Today is Back to the Future Day. My kids, who wouldn’t even be alive until almost 20 years since the first movie came out are more excited about it than I am. I suppose that’s the generational thing. When we saw Back to the Future all those years ago, our hopes rose high that we’d be using new gadgets. We thought there would be hoverboards, self tying shoes, flying cars and Mr. Fusions.
Back to the Future didn’t get everything right, but our lives are so far advanced from the days when it first fired up our imaginations. We now have miniature supercomputers in our pockets that replaced the pagers and brick phones of the 80s. We have ALOT of Velcro shoes. They don’t tie themselves, but they certainly are simpler than laces. (One of these days I’ll need to teach my youngest how to actually tie shoes). We do have a first generation hoverboard, but we’ve also got Segways and such that are just as futuristic compared to the 80s.
I think my greatest disappointment is the lack of flying cars. Granted, as bad as traffic is, I can’t imagine how it would be if we had to worry about movement with the addition of flight. It would be amazing to zip around without concern of roads and highways and potholes, but it would likely be unnerving as well. I suppose I’ll just stick with my mini-van.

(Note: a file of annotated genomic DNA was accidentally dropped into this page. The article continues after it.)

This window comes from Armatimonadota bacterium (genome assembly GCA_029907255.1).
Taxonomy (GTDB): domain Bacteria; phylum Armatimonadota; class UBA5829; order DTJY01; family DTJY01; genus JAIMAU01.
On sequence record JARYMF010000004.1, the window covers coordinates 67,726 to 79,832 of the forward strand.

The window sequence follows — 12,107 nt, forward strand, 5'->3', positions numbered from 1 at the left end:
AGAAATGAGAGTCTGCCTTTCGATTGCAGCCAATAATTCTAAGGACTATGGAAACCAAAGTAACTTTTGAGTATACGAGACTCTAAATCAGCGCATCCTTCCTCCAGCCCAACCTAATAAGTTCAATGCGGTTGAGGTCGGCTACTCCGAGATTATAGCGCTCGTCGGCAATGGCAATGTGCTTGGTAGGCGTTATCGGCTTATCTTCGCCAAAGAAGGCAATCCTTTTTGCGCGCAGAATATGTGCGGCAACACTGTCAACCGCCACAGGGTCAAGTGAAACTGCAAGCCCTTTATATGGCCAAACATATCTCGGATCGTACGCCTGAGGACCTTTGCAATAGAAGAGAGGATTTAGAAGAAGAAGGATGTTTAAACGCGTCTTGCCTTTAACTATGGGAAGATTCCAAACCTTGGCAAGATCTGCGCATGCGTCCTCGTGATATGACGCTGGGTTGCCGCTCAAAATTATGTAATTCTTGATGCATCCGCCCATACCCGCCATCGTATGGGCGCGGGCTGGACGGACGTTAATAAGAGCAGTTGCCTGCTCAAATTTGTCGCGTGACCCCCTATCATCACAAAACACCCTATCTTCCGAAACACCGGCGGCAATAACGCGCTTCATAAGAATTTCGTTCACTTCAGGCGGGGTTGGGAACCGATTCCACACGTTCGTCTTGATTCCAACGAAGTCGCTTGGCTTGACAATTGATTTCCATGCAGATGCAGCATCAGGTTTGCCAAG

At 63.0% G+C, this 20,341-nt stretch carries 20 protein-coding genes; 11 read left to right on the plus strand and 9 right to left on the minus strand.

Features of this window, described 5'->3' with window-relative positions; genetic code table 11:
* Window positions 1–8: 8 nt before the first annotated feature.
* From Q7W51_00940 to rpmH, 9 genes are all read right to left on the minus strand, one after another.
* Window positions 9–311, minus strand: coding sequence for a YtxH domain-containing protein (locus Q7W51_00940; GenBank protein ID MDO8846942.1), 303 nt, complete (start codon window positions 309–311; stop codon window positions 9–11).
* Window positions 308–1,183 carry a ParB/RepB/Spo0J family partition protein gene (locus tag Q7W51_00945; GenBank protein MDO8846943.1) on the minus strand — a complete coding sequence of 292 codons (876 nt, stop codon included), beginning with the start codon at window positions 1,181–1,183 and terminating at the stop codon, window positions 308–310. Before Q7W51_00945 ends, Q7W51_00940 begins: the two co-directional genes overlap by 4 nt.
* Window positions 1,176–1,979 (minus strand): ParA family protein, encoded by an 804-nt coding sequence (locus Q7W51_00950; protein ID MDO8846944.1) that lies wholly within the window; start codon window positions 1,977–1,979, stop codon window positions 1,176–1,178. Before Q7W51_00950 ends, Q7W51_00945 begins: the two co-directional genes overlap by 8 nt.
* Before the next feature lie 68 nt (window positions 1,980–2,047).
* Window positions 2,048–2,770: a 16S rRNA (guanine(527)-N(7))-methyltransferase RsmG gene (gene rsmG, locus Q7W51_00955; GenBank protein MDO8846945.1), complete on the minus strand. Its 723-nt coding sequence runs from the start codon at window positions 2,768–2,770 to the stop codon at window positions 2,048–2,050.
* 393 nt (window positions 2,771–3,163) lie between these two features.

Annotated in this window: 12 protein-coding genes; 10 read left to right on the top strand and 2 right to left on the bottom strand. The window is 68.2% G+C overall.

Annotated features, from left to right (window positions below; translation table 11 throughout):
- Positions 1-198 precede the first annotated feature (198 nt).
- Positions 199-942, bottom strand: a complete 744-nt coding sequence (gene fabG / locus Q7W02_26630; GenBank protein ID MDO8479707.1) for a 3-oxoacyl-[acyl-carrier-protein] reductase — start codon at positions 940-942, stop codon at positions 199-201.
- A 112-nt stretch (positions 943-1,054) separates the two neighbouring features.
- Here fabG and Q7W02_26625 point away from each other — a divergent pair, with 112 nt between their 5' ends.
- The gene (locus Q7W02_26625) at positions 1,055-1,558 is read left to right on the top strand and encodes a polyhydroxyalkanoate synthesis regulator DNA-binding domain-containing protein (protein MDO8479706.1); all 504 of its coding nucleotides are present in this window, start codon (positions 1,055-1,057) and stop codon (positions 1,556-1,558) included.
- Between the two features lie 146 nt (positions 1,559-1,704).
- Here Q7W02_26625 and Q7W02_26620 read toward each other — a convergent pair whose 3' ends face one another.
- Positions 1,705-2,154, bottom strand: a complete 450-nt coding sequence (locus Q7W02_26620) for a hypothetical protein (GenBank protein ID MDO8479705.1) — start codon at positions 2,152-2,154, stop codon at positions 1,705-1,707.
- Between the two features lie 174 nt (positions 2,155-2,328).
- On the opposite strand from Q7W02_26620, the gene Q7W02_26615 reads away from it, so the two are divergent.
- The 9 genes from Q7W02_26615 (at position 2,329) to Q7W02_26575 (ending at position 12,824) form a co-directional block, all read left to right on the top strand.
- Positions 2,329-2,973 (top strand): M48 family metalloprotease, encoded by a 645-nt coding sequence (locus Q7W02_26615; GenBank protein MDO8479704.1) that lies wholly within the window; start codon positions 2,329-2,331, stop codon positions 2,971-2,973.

Mr. Fusion! What a great idea. Take ordinary day to day refuse and use it as a fuel source. I know that there is all sorts of research being done on clean energy and recyclable fuel sources. One day we’ll get there.
I guess that’s the cool thing about movies like Back to the Future. They aren’t exact predictors of the future, but they do offer hope. Who would have thought in the late 60’s that we’d actually have handheld communicators and watches capable of what Dick Tracy did. Who could have predicted the ability to allow kids in remote parts of the world to have access to the internet through durable, usable technology developed with them in mind. Here’s hoping that 30 years from now, we’ve done a great job trying to make the world an even better place that our kids will be proud to call home.
Until, Doc Brown has left us a message: